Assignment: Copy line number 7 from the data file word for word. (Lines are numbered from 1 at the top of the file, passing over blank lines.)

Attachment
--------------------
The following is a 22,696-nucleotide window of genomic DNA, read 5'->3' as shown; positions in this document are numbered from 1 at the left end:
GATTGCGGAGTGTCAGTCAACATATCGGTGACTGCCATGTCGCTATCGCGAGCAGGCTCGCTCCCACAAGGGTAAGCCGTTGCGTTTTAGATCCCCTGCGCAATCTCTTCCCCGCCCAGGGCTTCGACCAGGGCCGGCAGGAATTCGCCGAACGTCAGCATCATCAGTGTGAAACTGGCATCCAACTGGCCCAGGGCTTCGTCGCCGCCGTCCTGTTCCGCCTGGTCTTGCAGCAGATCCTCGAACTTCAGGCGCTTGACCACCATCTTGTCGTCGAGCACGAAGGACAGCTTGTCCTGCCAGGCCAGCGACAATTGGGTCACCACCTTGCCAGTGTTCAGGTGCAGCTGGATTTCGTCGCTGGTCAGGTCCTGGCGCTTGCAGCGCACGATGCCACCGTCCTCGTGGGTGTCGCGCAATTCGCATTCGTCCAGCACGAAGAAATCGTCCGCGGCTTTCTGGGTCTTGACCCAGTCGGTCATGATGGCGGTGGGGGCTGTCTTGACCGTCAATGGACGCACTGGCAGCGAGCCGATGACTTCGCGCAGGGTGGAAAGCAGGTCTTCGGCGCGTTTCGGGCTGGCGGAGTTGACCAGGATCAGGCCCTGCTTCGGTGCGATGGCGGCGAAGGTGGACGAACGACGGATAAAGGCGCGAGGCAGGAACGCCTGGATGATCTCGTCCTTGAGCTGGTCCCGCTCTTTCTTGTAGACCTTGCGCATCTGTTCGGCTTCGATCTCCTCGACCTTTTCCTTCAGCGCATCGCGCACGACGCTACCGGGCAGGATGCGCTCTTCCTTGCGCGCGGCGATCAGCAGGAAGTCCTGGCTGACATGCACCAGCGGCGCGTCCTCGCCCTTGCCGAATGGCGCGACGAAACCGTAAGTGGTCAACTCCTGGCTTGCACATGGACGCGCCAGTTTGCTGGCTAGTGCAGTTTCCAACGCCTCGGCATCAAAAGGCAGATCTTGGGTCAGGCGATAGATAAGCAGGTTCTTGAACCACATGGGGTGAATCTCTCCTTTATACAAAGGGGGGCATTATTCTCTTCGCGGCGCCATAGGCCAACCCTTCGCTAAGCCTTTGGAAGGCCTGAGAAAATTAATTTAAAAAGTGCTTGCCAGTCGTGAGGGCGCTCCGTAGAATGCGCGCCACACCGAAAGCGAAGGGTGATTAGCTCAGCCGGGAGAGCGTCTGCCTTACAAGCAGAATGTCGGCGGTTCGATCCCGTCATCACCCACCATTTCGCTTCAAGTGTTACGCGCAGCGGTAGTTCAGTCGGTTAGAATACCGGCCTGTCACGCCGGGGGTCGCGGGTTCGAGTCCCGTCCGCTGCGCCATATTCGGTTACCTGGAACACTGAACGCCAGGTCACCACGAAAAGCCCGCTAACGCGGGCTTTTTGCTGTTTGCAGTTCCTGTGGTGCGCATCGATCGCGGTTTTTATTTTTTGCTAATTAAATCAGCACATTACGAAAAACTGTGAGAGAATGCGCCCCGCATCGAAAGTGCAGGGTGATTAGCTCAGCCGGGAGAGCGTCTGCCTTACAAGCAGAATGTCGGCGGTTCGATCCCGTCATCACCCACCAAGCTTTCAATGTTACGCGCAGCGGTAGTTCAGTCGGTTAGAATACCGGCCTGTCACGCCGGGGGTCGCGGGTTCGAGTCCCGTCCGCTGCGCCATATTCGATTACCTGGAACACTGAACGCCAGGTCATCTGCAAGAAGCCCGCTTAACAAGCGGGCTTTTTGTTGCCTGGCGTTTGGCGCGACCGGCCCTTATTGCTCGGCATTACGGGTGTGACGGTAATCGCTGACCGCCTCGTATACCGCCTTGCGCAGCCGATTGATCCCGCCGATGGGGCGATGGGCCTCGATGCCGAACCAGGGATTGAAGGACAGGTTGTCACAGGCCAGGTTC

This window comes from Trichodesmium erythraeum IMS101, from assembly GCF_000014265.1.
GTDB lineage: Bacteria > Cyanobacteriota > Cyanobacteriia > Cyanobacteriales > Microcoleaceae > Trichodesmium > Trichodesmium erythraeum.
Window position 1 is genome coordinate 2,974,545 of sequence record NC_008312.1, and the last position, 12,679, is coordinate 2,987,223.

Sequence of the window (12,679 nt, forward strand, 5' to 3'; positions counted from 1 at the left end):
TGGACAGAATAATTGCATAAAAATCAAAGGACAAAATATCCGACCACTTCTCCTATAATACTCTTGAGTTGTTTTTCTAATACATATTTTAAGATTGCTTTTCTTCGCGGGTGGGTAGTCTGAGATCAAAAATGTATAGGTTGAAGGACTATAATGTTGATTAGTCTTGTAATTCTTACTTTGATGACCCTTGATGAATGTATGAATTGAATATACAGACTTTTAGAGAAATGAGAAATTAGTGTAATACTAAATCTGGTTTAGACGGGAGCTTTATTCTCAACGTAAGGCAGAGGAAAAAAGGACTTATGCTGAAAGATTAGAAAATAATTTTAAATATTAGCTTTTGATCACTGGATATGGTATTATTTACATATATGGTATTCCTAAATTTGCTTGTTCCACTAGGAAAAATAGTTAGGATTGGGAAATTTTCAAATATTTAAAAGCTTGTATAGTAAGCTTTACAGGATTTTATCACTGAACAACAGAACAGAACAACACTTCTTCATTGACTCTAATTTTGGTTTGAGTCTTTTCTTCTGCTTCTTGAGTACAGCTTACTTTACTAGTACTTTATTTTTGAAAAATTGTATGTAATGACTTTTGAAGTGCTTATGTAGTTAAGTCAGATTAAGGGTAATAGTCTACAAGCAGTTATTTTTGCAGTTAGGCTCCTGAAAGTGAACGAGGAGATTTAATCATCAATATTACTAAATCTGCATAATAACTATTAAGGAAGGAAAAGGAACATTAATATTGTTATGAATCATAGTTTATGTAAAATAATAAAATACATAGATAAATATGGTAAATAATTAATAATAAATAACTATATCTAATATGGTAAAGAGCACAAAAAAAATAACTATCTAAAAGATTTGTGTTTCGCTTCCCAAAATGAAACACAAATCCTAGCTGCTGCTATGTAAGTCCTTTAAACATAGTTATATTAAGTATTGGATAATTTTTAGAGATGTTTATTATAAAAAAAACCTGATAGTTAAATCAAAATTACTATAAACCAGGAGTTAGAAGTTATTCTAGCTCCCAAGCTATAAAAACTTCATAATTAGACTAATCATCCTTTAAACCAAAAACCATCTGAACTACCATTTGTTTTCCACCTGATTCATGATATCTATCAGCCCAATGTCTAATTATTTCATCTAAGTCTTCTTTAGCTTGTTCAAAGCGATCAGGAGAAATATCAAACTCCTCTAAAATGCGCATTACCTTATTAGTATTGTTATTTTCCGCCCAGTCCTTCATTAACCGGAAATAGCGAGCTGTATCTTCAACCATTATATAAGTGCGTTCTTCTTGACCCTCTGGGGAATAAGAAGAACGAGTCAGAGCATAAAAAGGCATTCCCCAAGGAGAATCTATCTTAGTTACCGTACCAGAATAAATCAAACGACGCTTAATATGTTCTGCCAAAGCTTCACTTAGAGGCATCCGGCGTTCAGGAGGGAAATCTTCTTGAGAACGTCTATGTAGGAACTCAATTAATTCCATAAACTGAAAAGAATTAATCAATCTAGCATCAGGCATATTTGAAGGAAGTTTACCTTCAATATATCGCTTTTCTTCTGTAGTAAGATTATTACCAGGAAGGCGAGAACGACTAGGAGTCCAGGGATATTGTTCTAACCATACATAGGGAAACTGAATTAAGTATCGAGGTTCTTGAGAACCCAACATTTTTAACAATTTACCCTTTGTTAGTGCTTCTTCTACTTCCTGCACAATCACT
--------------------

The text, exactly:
TGGACAGAATAATTGCATAAAAATCAAAGGACAAAATATCCGACCACTTCTCCTATAATACTCTTGAGTTGTTTTTCTAATACATATTTTAAGATTGCTTTTCTTCGCGGGTGGGTAGTCTGAGATCAAAAATGTATAGGTTGAAGGACTATAATGTTGATTAGTCTTGTAATTCTTACTTTGATGACCCTTGATGAATGTATGAATTGAATATACAGACTTTTAGAGAAATGAGAAATTAGTGTAATACTAAATCTGGTTTAGACGGGAGCTTTATTCTCAACGTAAGGCAGAGGAAAAAAGGACTTATGCTGAAAGATTAGAAAATAATTTTAAATATTAGCTTTTGATCACTGGATATGGTATTATTTACATATATGGTATTCCTAAATTTGCTTGTTCCACTAGGAAAAATAGTTAGGATTGGGAAATTTTCAAATATTTAAAAGCTTGTATAGTAAGCTTTACAGGATTTTATCACTGAACAACAGAACAGAACAACACTTCTTCATTGACTCTAATTTTGGTTTGAGTCTTTTCTTCTGCTTCTTGAGTACAGCTTACTTTACTAGTACTTTATTTTTGAAAAATTGTATGTAATGACTTTTGAAGTGCTTATGTAGTTAAGTCAGATTAAGGGTAATAGTCTACAAGCAGTTATTTTTGCAGTTAGGCTCCTGAAAGTGAACGAGGAGATTTAATCATCAATATTACTAAATCTGCATAATAACTATTAAGGAAGGAAAAGGAACATTAATATTGTTATGAATCATAGTTTATGTAAAATAATAAAATACATAGATAAATATGGTAAATAATTAATAATAAATAACTATATCTAATATGGTAAAGAGCACAAAAAAAATAACTATCTAAAAGATTTGTGTTTCGCTTCCCAAAATGAAACACAAATCCTAGCTGCTGCTATGTAAGTCCTTTAAACATAGTTATATTAAGTATTGGATAATTTTTAGAGATGTTTATTATAAAAAAAACCTGATAGTTAAATCAAAATTACTATAAACCAGGAGTTAGAAGTTATTCTAGCTCCCAAGCTATAAAAACTTCATAATTAGACTAATCATCCTTTAAACCAAAAACCATCTGAACTACCATTTGTTTTCCACCTGATTCATGATATCTATCAGCCCAATGTCTAATTATTTCATCTAAGTCTTCTTTAGCTTGTTCAAAGCGATCAGGAGAAATATCAAACTCCTCTAAAATGCGCATTACCTTATTAGTATTGTTATTTTCCGCCCAGTCCTTCATTAACCGGAAATAGCGAGCTGTATCTTCAACCATTATATAAGTGCGTTCTTCTTGACCCTCTGGGGAATAAGAAGAACGAGTCAGAGCATAAAAAGGCATTCCCCAAGGAGAATCTATCTTAGTTACCGTACCAGAATAAATCAAACGACGCTTAATATGTTCTGCCAAAGCTTCACTTAGAGGCATCCGGCGTTCAGGAGGGAAATCTTCTTGAGAACGTCTATGTAGGAACTCAATTAATTCCATAAACTGAAAAGAATTAATCAATCTAGCATCAGGCATATTTGAAGGAAGTTTACCTTCAATATATCGCTTTTCTTCTGTAGTAAGATTATTACCAGGAAGGCGAGAACGACTAGGAGTCCAGGGATATTGTTCTAACCATACATAGGGAAACTGAATTAAGTATCGAGGTTCTTGAGAACCCAACATTTTTAACAATTTACCCTTTGTTAGTGCTTCTTCTACTTCCTGCACAATCACT